Prospecting discovery is drastically different from pipeline discovery. If you’re selling something new and you’re leading with the standard exploratory questions that everyone else already Googled, you’re probably not getting through #5 on your list of top ten questions. Stop getting shut down on your BDR, SDR, AE, ISR, Acquisition (really, any new prospect) calls!
The key is to stop focusing on the benefits of your solution and start thinking about what motivates human beings. Because nobody likes change for change’s sake. We NEED motivation!
If my cell phone provider called me right now with a better plan or phone that cost nothing more, I wouldn’t change. Why? Because changing phones or plans is a thorn in my side. Changing your grocery store sucks, new apps frustrate me, even changing lanes is a hassle. How often do you change the route you drive for fun? Bought Toyota for decades? On your third Labradoodle? Human beings resist change. It’s a fact.
Just because you have something awesome, it doesn’t mean I’ll lift a finger to get it. That includes listening to you, learning more, attending a demo, or giving you five more minutes.
So what will motivate someone not expecting your call to consider giving you their most precious resource (time) to learn about something they haven’t thought once about in the past month?
PAIN motivates change.
Only, not the pain everyone else is talking about. Discomfort or dissatisfaction is just one of four ways to get the meeting. And it isn’t the most successful. Let’s dig in.
- Problem: they have a challenge you can solve (normal pain)
- Avoiding disaster: there’s a challenge coming and you can prevent it (top motivator)
- Improve life: Your solution makes their life easier, better, or gives that appearance
- Newness: It’s all about the FOMO with these folks
Let’s take a look at each for a moment. Join me in thinking about PAIN in a whole new way!
Problem: We all have business challenges and goals, but we don’t start actively looking for solutions until it really hurts or someone has given us a deadline. Sure, I could save on electricity costs with an AC tune-up, but it doesn’t HURT until the unit is broken, I get an outrageous bill, or my spouse tells me to get it fixed or sleep outside. So, the seller’s job when it comes to a problem is to:
- Make it hurt more
- Sell the relief
- Push a deadline
- Show pending disaster (check out A: Avoiding disaster)
We do this with smart discovery questions about costs, timelines, potential disasters, and a better life on the other side. Find the root and push on it a bit. For example, if I spend $200 / month on electricity and a new unit could save me 10%, I’m not terribly motivated by a mythical $20. But if you find out my highest bill, and make it an annual number, I am wasting over $600 a year! Maybe I’d love to not worry about cranking it down a few extra degrees this summer and not spending a dime more. What if my unit is already twelve years old and the average only lasts ten? What happens to my pets, my kids, my candles, and my marriage when we spend a week without AC in July? Find the right path and venture down it one question at a time.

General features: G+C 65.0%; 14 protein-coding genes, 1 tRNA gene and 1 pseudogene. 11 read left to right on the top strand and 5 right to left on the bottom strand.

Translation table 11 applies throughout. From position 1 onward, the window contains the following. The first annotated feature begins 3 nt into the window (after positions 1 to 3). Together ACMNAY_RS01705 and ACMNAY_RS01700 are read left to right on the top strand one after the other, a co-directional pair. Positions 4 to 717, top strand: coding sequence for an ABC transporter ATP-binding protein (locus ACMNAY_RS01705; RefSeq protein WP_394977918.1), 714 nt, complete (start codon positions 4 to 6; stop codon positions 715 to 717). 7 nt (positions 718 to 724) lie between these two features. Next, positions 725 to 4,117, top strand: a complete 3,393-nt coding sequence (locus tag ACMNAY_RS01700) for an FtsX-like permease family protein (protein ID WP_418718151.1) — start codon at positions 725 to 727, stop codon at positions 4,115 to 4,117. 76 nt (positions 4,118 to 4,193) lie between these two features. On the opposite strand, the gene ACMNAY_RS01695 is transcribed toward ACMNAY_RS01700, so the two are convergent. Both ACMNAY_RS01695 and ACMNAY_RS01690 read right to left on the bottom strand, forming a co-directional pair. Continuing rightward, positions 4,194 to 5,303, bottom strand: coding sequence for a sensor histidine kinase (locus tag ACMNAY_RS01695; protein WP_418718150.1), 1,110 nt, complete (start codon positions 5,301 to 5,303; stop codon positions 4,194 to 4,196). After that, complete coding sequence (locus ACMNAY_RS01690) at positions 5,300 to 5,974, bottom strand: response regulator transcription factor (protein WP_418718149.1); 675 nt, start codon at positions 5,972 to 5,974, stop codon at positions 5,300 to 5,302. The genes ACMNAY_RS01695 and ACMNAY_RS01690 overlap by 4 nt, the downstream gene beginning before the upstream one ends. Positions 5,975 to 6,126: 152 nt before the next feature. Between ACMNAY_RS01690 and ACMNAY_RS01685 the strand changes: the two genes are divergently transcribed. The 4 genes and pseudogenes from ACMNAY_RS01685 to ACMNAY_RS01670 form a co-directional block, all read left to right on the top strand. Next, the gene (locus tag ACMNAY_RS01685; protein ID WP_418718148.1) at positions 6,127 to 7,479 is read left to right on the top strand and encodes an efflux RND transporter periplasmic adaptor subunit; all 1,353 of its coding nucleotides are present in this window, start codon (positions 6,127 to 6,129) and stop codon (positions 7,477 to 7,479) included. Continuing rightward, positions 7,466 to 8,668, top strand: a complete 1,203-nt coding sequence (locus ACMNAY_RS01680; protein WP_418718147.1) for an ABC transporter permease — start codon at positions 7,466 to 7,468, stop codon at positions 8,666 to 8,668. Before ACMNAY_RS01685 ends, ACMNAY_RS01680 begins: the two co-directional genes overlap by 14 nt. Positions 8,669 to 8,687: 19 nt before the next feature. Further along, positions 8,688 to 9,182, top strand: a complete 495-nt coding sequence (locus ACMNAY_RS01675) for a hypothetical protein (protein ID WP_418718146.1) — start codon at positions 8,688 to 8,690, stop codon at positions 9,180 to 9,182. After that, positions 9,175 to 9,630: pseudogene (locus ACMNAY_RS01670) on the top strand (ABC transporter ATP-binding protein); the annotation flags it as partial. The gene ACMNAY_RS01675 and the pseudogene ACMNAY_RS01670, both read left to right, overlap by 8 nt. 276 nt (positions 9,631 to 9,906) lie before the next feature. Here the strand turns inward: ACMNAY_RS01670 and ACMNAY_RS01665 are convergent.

Avoiding Disaster: Penalties, losses, or threats are widely cited as human beings’ biggest motivator. (Really, the threat of losing $1000 beats the chance of winning $1000 every time). So how can we do that in sales? Our questions uncover the plan for the future and help prospects see the very real threat of loss. Most units go out in July and August, what’s the high temp in my area? Have I had any experience with this in the past? Maybe a horror story or two? Any kids or pets to worry about? Surely a fifteen-minute appointment or other low-cost tune-up is worth avoiding the serious health threats and expense of a unit that quits during the Memorial Day BBQ…
Improve Life: This is my #1 winner. I’m a working mom desperate to save some time or make things easier. Maybe you can help me make more money? Help me look good to my boss? Enjoy my commute? Love coming to work? Sell it, sister, how do you make me happier? If you’re a student of Factor 8’s SWIIFT, nearly all the business values play here. Smart sellers ask questions about the current state, what I like, what I don’t, and how it could be better. They paint pictures of the future utopia and help me see an immediate and big benefit in exchange for a short meeting.
Newness: These seekers are easy. They just can’t help but kick some tires on new technology. I think they’re looking for what’s newer while standing in line at the Apple store. So use your questions to find out if they’re a bleeding edger or late adopter and dangle some newness. It’s as easy as, “Have you seen the new ______?” You’ll know when they jump on the line.
Remember, the goal of a prospect call is to find one raised corner on an otherwise smooth surface. Just enough of an edge that you can use questions to pry up the corner a little and get the meeting. If you’re leading with your product benefits, you’re banking to close only the people literally searching for your product right now. Every few hundred calls and you’ll get one. Quadruple your chances by also looking for the rest of the PAIN with the folks avoiding disaster, seeking improvement, or loving newness.